Are you on Facebook?

Jennie Chancey and I have finally launched the Passionate Housewives Desperate for God Facebook page. It was created a while back and then promptly forgotten in the midst of the day to day challenges of homemaking and child rearing. As we have time, we will be sharing what God is teaching us, and we invite you to do the same! We love hearing from our readers and enjoy the interaction with other moms in the trenches.

See ya there!

Stacy McDonald

Passionate Housewives Desperate for God

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CBMW Interview

Interview with CBMW (The Council on Biblical Manhood and Womanhood)

Encouraging Passionate Housewives: Interview with Jennie Chancey and Stacy McDonald

Jeff Robinson

The following is an interview with the co-authors of the book entitled Passionate Housewives Desperate for God: Fresh Vision for the Hopeful Homemaker. Gender Blog gave an overview HERE.

Gender Blog: What compelled you to write this book?

Jennie: Stacy and I were disturbed by a trend that appeared in the broader culture and also penetrated the church-the "me-first" movement that was applauded in publications as diverse as Christianity Today and Newsweek and World Report.

Wives and mothers were urged to put self first if they expected to be happy and stay sane. We were amazed that such an unbiblical idea had gained traction in print and online. I received emails from several concerned readers of LAF (, who wanted to know if I'd write a biblical refutation of the self-first teachings.

Shortly after that, Stacy called me to tell me about a book she'd outlined that would hold out Christ's life as our model: dying to self, crucifying the flesh, and living for the Lord by putting others first and trusting the Lord to sustain us. When I saw her outline, my jaw dropped. She'd put down every single point I wanted to bring up in an article. That's when Stacy invited me to co-author the book with her, and I was thrilled to be a part of it.

Stacy: Jennie and I discussed her concerns over Christian women who were being duped into believing that the only way they were going to be happy and sane was if they pampered themselves, met their own needs and demanded their "right" to have it all. We were in agreement that women needed to be told the truth, straight up.

My original purpose and direction for the book related more simply to the erroneous picture of "homemaker" the general public was getting. Though our family doesn't even own a television, I heard about the types of shows that were becoming popular-shows where homemakers were portrayed as desperate, miserable, adulterous, and even murderous. Supposedly, they only "pretend" to be happy and content-and Hollywood is willing to show us what is "really" going on behind the scenes.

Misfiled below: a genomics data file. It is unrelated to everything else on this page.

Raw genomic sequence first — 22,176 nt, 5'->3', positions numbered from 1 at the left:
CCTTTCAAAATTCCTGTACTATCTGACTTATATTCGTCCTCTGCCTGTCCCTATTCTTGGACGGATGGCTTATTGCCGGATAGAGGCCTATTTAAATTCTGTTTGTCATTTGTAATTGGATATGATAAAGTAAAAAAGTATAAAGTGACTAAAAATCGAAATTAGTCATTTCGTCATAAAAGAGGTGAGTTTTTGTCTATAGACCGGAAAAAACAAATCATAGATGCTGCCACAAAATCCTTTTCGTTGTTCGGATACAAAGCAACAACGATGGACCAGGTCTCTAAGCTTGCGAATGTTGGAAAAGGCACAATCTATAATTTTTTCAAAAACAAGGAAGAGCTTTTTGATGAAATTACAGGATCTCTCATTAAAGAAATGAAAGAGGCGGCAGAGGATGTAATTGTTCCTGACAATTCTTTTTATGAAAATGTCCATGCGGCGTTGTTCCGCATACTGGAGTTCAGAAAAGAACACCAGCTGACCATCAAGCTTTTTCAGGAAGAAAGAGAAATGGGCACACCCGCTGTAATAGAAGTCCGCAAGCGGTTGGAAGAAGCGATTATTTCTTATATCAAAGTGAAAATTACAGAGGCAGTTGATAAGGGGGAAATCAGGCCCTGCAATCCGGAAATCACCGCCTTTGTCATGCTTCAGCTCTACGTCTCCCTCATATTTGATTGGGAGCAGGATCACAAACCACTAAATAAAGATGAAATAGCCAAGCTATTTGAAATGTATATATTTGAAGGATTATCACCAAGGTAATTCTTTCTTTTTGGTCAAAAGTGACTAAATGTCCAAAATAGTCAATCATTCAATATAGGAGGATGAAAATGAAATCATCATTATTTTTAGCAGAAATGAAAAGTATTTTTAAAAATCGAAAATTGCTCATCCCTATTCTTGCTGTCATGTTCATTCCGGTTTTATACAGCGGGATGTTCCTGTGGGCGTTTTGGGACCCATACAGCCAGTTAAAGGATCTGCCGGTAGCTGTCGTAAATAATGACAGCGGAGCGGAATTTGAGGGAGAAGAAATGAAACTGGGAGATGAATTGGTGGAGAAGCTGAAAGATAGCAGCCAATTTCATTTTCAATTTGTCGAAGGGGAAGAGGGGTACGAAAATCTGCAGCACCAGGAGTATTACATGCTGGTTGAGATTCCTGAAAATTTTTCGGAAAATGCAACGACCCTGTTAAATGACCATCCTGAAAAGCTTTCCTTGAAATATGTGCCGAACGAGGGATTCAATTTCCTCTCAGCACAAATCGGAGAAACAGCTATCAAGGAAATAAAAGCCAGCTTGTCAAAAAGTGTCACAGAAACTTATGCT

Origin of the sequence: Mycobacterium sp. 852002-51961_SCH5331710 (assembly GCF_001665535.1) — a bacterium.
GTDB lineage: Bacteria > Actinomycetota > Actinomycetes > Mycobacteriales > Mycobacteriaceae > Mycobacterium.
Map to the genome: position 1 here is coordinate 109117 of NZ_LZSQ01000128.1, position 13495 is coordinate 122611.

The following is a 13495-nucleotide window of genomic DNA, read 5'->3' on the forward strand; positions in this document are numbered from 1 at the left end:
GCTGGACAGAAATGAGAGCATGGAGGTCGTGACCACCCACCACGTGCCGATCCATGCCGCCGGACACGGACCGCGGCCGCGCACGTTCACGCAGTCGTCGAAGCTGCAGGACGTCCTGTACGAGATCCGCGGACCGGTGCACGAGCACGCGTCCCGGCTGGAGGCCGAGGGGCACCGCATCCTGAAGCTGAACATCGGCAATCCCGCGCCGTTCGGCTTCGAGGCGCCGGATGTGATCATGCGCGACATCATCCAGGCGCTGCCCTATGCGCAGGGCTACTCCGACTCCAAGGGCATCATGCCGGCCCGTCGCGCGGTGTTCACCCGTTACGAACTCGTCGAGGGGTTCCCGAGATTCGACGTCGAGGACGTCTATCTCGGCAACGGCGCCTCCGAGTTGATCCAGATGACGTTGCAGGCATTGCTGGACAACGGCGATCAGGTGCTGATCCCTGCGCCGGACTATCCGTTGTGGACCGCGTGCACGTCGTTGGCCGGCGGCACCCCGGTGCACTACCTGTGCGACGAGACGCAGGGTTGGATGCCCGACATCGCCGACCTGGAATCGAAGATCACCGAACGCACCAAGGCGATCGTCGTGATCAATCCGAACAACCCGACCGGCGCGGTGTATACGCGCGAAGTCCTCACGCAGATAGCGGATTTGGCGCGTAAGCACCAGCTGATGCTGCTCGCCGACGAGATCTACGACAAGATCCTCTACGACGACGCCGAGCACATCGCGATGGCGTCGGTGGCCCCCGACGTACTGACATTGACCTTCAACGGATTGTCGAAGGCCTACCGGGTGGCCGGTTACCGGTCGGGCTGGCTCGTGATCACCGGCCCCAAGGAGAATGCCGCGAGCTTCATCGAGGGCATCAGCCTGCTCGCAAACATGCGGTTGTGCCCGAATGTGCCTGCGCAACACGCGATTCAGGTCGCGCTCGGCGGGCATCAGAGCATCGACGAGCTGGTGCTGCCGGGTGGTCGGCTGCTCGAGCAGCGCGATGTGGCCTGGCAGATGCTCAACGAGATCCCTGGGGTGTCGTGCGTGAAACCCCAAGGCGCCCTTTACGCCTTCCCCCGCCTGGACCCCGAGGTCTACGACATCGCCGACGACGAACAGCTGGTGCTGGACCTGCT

GB: Just how profound is the danger that feminism poses for our wives and daughters?

Jennie: Feminism is very dangerous. It hasn't changed since the Garden of Eden and still holds out the same lie: "What God says isn't good enough. You've got to make up your own mind." Feminism divorces girls from God-given, God-blessed femininity and urges them to pursue masculinity.

It's really ironic. I think "feminism" is the wrong word, because it's anything but feminine. Satan wants us to turn God's created order on its head. He doesn't agree with God's pronouncement that the creation of male and female was "very good" (Gen. 1:31). Egalitarians do their best to convince girls that male headship and biblical roles for women are part of a long-gone past and should be rejected.

But rejecting God's order does not bring greater happiness or fulfillment. I know, because I pursued the path of feminism for several years during college and for a couple of years after. I rejected the inerrancy of Scripture for a time, because "enlightened" professors at my Christian college told me "all that was written by men who were a product of their times." I am ashamed that I didn't take a firm stand against such heresy, but I didn't want to appear unintelligent or backwards, so I embraced it instead, forcibly silencing my doubts in the name of "higher education."

I Timothy 2:14 tells us that women are prone to deception. We might not be flattered by this, but it is the truth! We need to guard our hearts and the hearts of our daughters from the smooth tongues that would lure them away from the biblical role God has graciously given them.

Stacy: Whitewashed feminism is a more clandestine form of feminism that has crept into many modern churches. I'm sure you've heard the term "evangelical feminism." These feminists are typically not the radical, secular kind; they claim to hold Scripture in high regard, yet they do not accept the biblically defined role distinctions between men and women, and they reject male authority to varying degrees.